Dr. Graf has over 100 publications to his credit. His work has also been featured in the popular literature, especially that related to microgravity and space exploration.
Dr. Graf has served as external and internal reviewer, and advisor for a number of national and international funding agencies. Among them are NIH, NSF, the Human Frontier Science Program, the European Commission Research Directorate, the CNRS, the Swiss National Fund, the German Research Foundation, the Dutch National Fund, the British Research Council, etc. He is a reviewer for numerous scientific journals such as Science, Journal of Neuroscience, Journal of Neurophysiology, etc. He is journal editor for “Movement Science and Sports Psychology” and “Brain Sciences”.
He was a Grass Fellow at the Marine Biological Laboratory in 1981 and received the Lacassagne Prize of the Collège de France in 2002. He was awarded the Research Award (senior scientists) at the 2012 Howard University Health Sciences Research Day.
At Howard University, he was the Chair of the Dean’s Committee on Faculty Awards. He served on the Research Advisory Committee, Office of the Senior Vice-President for Health Sciences, the Research Advisory Committee, Office of Provost, and as Chairman of the Howard University Senate Committee on Appointments, Promotions and Tenure (APT Committee). He is a Founding Member of the HU/JHU-Program in Medical Physics. He was President of the Howard University Chapter of Sigma Xi.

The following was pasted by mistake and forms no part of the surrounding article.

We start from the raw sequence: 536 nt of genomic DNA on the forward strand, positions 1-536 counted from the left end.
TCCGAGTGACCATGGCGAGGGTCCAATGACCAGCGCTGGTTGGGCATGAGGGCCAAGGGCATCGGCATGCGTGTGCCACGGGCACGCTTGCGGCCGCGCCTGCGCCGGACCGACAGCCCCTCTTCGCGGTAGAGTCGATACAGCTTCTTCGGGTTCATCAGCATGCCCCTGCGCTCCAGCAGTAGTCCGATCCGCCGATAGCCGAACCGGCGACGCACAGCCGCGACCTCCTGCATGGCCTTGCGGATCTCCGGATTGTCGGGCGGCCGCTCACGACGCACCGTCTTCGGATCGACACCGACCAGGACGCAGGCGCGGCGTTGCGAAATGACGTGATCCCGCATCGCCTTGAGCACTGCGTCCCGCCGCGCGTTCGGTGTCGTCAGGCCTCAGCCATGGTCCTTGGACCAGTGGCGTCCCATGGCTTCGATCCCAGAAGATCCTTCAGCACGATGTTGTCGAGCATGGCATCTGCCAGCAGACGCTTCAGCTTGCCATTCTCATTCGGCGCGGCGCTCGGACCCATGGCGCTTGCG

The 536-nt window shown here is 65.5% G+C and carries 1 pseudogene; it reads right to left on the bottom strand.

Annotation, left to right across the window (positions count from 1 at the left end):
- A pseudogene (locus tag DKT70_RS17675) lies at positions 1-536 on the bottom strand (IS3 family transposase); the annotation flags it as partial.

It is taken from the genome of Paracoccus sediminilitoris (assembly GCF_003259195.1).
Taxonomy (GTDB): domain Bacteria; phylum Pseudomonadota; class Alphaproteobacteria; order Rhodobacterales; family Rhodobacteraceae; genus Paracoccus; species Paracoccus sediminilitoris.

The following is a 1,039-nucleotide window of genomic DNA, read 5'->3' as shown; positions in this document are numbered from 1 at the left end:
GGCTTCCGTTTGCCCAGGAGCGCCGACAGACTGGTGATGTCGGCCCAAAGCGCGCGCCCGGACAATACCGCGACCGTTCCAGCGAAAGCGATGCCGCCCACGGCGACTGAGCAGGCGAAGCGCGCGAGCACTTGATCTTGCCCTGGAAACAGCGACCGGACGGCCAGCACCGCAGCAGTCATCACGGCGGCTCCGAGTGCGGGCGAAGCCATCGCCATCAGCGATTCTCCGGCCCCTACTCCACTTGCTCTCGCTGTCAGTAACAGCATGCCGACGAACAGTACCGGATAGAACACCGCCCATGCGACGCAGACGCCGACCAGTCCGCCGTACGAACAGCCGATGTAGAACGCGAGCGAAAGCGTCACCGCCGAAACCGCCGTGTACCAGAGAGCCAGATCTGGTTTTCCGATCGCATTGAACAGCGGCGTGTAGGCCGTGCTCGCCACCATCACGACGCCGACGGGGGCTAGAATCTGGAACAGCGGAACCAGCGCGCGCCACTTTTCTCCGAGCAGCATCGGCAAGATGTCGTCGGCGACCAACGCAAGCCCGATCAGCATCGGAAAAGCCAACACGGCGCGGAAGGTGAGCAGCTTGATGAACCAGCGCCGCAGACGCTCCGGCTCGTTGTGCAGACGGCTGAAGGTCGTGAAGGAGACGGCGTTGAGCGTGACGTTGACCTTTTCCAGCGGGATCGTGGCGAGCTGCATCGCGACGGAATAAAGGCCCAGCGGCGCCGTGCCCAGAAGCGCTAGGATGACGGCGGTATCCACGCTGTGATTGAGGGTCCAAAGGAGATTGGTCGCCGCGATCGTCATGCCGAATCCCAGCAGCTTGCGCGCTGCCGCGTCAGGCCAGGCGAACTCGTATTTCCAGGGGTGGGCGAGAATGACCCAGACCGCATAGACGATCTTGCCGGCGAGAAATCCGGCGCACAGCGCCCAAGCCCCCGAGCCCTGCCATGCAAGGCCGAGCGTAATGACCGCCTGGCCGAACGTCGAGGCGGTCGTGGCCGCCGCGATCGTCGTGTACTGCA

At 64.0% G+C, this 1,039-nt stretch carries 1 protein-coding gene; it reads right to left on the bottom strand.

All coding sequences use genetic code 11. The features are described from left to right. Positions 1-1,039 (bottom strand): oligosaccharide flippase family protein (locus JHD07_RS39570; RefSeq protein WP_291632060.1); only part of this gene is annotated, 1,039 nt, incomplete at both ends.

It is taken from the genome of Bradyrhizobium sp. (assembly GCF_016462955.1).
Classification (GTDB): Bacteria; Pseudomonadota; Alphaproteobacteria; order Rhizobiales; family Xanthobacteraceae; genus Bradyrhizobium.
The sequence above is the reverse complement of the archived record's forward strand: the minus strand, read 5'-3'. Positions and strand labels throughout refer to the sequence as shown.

Dr. Graf is fluent in English, German and French, and has adequate communication skills in several other languages.
Dr. Graf has two children. His son is an MBA and financial analyst in New York City. His daughter is a graduate of Howard University’s College of Medicine and a board-certified trauma and robotic surgeon in California.